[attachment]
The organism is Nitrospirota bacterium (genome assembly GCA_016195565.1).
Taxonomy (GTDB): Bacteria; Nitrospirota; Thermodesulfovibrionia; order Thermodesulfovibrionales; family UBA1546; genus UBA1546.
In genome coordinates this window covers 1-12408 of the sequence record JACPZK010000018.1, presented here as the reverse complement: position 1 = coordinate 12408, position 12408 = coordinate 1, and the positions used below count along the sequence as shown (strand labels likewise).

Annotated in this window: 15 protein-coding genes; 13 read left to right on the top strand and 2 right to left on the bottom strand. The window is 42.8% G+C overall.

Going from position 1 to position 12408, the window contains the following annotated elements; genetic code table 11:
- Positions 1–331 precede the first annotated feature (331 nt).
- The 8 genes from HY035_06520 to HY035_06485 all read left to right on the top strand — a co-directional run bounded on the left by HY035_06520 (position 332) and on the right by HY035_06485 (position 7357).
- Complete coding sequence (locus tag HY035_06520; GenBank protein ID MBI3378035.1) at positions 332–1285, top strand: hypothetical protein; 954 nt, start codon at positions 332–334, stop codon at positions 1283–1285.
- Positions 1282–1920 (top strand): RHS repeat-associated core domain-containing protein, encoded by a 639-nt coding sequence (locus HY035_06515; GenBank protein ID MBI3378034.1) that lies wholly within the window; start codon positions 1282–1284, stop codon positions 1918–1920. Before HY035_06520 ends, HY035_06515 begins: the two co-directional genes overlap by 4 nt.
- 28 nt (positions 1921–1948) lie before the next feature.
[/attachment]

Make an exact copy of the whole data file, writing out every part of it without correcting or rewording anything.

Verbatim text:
The organism is Nitrospirota bacterium (genome assembly GCA_016195565.1).
Taxonomy (GTDB): Bacteria; Nitrospirota; Thermodesulfovibrionia; order Thermodesulfovibrionales; family UBA1546; genus UBA1546.
In genome coordinates this window covers 1-12408 of the sequence record JACPZK010000018.1, presented here as the reverse complement: position 1 = coordinate 12408, position 12408 = coordinate 1, and the positions used below count along the sequence as shown (strand labels likewise).

Annotated in this window: 15 protein-coding genes; 13 read left to right on the top strand and 2 right to left on the bottom strand. The window is 42.8% G+C overall.

Going from position 1 to position 12408, the window contains the following annotated elements; genetic code table 11:
- Positions 1–331 precede the first annotated feature (331 nt).
- The 8 genes from HY035_06520 to HY035_06485 all read left to right on the top strand — a co-directional run bounded on the left by HY035_06520 (position 332) and on the right by HY035_06485 (position 7357).
- Complete coding sequence (locus tag HY035_06520; GenBank protein ID MBI3378035.1) at positions 332–1285, top strand: hypothetical protein; 954 nt, start codon at positions 332–334, stop codon at positions 1283–1285.
- Positions 1282–1920 (top strand): RHS repeat-associated core domain-containing protein, encoded by a 639-nt coding sequence (locus HY035_06515; GenBank protein ID MBI3378034.1) that lies wholly within the window; start codon positions 1282–1284, stop codon positions 1918–1920. Before HY035_06520 ends, HY035_06515 begins: the two co-directional genes overlap by 4 nt.
- 28 nt (positions 1921–1948) lie before the next feature.